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A is a list of opposite adjectives. It is a method invented by C.E. Osgood (1957) in order to measure the connotative meaning of cultural objects.
Semantic differential scales are used in a variety of social science research but it also is used in marketing and practical, user experience research and therapy. Sometimes semantic differentials are also known as polarities.
See also: Repertory grid technique (a useful technique for eliciting polarities that do exist in peoples mind) and Usability and user experience surveys (another example of survey research).
The average score for each word defines a sort of "correlation" between the word and the object being tested.
In simple market analysis, the average score for the whole scale defines the overall quality of the object being tested. Of course, that only works if the scale's items represent negative/positive). In this sense it is used like a Likert scale.
In Osgood's original research, factor analysis showed the emergence of three underlying components that have been named: Evaluation, potency and activity (EPA). “The Evaluation dimension is tapped by the “good, nice” versus “bad, awful” scale just mentioned. The Potency dimension corresponds to a scale that contrasts “powerful, big” with “powerless, little.” A scale for assessing the Activity dimension contrasts “fast, noisy, active” with “slow, quiet, inactive.” Pan-cultural multivariate analyses have demonstrated that these EPA dimensions are clearly recognizable in multiple cultures and a variety of languages.” (Heise, 2001).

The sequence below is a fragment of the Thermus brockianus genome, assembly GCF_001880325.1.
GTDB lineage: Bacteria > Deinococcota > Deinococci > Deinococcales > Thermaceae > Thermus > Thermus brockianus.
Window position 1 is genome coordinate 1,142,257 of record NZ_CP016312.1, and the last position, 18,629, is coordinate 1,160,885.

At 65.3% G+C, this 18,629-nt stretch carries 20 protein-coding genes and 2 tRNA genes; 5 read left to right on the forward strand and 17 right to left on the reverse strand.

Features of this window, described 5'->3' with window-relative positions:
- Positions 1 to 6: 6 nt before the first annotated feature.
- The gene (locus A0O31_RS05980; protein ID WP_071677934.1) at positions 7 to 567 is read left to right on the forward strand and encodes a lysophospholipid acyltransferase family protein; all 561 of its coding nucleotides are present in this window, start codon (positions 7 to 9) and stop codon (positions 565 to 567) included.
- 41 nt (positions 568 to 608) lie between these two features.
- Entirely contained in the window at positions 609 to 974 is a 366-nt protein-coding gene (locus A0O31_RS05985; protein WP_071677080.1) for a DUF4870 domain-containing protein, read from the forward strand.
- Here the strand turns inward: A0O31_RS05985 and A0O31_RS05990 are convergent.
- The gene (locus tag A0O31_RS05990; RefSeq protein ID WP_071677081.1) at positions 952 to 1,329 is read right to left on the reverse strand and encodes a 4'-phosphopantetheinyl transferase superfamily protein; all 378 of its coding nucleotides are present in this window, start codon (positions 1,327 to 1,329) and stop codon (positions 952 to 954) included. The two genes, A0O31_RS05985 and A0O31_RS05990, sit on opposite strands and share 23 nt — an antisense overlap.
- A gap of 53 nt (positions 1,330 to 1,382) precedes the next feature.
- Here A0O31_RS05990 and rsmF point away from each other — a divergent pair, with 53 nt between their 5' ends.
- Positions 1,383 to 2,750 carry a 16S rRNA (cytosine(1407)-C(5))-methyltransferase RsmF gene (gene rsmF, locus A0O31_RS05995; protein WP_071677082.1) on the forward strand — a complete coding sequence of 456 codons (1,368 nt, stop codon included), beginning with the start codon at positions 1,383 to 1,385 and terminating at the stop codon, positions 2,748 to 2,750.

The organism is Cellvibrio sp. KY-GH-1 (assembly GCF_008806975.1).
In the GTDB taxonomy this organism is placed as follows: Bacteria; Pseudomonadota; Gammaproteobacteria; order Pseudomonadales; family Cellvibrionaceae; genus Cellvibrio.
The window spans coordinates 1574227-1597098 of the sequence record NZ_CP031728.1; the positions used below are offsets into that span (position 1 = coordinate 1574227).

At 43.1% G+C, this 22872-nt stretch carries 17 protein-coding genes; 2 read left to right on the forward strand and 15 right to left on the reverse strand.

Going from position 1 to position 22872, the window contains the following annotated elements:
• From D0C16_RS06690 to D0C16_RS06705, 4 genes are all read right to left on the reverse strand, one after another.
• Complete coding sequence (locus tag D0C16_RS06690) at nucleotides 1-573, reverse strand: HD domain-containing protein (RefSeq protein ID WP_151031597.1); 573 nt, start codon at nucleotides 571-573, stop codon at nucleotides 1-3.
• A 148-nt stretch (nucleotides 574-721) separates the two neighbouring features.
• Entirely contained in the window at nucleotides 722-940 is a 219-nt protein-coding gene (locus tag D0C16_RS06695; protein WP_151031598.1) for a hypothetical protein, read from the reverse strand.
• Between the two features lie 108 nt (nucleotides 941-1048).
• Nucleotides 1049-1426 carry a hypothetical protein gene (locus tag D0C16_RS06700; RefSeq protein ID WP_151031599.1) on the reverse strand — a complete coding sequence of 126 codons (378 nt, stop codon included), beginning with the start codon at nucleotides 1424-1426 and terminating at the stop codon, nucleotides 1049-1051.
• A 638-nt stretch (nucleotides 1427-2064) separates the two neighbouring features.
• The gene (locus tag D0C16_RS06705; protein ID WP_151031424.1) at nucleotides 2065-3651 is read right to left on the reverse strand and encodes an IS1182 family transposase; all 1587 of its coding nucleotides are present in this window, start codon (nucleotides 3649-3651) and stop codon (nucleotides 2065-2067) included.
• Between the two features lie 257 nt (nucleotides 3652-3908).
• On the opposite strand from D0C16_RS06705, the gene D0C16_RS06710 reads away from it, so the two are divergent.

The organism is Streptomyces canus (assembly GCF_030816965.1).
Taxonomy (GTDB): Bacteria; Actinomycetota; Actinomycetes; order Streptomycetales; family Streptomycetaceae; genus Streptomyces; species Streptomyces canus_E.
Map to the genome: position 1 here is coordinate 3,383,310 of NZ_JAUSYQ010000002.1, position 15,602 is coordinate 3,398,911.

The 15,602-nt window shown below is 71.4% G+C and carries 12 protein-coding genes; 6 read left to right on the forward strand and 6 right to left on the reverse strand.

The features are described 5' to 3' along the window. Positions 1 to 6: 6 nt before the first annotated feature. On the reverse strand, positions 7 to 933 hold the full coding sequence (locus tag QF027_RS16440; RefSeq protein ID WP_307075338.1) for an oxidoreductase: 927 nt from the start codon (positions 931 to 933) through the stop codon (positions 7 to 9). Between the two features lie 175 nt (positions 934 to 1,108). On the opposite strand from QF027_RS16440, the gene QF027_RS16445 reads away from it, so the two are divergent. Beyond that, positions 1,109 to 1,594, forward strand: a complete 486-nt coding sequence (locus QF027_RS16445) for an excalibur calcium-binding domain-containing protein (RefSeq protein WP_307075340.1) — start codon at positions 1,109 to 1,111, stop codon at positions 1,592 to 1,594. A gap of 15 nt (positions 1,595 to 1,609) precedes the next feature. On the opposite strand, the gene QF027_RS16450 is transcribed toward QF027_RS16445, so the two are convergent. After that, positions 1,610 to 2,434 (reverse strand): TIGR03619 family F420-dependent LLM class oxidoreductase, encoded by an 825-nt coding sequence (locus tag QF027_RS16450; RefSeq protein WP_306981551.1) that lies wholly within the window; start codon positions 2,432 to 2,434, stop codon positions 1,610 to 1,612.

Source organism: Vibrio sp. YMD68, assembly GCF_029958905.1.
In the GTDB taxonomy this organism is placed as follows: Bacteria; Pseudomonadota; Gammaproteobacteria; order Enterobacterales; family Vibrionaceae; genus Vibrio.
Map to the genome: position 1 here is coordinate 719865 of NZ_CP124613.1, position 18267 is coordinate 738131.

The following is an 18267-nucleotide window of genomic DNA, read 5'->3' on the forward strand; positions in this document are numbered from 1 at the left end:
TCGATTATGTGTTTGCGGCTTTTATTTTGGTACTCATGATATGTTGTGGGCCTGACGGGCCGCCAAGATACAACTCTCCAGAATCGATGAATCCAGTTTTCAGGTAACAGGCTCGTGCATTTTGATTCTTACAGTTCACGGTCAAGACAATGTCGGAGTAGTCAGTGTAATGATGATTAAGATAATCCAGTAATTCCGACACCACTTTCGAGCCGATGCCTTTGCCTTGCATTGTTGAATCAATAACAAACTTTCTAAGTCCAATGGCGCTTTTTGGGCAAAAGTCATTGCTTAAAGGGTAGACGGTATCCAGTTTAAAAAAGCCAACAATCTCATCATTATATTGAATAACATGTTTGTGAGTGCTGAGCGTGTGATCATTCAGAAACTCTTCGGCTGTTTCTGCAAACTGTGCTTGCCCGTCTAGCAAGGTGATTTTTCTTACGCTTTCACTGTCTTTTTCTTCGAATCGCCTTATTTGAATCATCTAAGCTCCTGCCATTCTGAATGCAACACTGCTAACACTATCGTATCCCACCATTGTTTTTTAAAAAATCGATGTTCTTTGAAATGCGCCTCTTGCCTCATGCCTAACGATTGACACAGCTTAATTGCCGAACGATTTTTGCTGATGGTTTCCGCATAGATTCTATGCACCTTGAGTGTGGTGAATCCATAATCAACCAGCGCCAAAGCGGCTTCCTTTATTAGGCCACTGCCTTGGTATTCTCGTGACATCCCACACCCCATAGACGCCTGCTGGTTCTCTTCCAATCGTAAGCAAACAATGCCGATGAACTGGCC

4.1 Electronic Marketing Quality (EMQ)
Verhagen and Meents (2007:22) identify the following dimensions:
- Ease of Use
- Contacting the intermediary
- Institutional control
- Contacting sellers
- Seller information
- Product information
- Pricing mechanisms
- Meeting sellers
4.2 Onscreen typefaces
Shaikh (2009) used the following differentials with Osgoods classic potency, evaluative and activity dimensions:
- Potency reflects typefaces that are seen as having strength, power, or force.
- Evaluative reflects typefaces that are viewed as having value, worth, and importance.
- Activity reflects typefaces that are considered to be full of energy, movement, and action.
Front-End Vision and Multi-Scale Image Analysis: Multi-scale Computer Vision Theory and Applications, written in Mathematica (Computational Imaging and Vision)